Ms Simone’s first release for RCA records came out in 1967. I can’t say I have a favorite Nina Simone album, as there’s something special about everything she recorded. I like this one for the rawness of it, kicking off with “Do I Move You,” which is a swampy blues number coated with her ever elegant voice.
That juxtaposition continues over the entire album. The album was re-issued in the late 1990s 17-track compilation under the title The Blues.
“Real Real” is another strand out track as far as I’m concerned, it sounds more gospel than blues to me, but that can be a fine line.
I worked with Nina Simone,or “Dr Simone” as she preferred to be addressed at that time, on a charity concert at Carnegie Hall a few years before she passed. The finest of NYC’s catering was backstage, but she made no demands. After her soundcheck we were waiting on her car to arrive, and I smiled at her. She smiled back and said “I know what you’re thinking” and before I could say anything she beamed a smile “You are so proud of me”…That wasn’t what I was thinking, but it worked, and one does not argue with the “High Priestess of Soul.” I asked her if we could make her a to-go plate or if she wanted water for the ride back to the hotel. “I’m fine” she assured me. A few minutes later the driver called me laughing and said “She had me stop on 58th street and get her a hot dog, pretzel and Coca Cola from a street vendor!”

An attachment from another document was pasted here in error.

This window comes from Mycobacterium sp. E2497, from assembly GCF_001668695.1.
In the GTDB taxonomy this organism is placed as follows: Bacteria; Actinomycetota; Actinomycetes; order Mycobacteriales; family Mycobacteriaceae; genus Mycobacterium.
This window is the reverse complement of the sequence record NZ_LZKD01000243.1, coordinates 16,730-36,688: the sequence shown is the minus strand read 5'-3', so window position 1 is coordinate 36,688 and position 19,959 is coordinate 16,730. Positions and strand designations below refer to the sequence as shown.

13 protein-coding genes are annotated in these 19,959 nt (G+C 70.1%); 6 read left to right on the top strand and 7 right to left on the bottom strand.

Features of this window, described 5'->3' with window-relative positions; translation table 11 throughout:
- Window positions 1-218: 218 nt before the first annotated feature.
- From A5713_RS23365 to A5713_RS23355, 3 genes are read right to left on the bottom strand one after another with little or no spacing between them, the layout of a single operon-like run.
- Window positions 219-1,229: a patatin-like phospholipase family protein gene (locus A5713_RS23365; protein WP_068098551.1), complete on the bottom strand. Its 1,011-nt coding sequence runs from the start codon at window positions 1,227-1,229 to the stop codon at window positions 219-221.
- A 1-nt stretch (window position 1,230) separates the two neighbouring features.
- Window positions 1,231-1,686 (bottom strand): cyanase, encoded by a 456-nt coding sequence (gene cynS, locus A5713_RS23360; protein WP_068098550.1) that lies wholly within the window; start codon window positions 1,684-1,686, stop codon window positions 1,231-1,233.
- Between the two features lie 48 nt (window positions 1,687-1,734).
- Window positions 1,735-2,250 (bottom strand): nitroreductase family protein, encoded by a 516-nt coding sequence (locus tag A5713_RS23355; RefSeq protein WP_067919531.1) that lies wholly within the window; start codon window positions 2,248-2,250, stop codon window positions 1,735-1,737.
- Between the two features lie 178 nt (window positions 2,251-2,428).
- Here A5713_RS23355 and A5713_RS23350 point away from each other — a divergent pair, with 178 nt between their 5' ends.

She arrived for the performance and sang “My Baby Just Cares for Me” and her stunning version of “Here Comes the Sun.” Hearing her sing on the stage of Carnegie Hall is up there as one of my favorite performances ever.
This is a good album to start out with if you are looking to explore her work.
I would also recommend “High Priestess of Soul” and “Wild is the Wind” which features the bluesy “I love your Loving ways” and her unmatched version of the title track. Although yes, I do of course love David Bowie’s version too.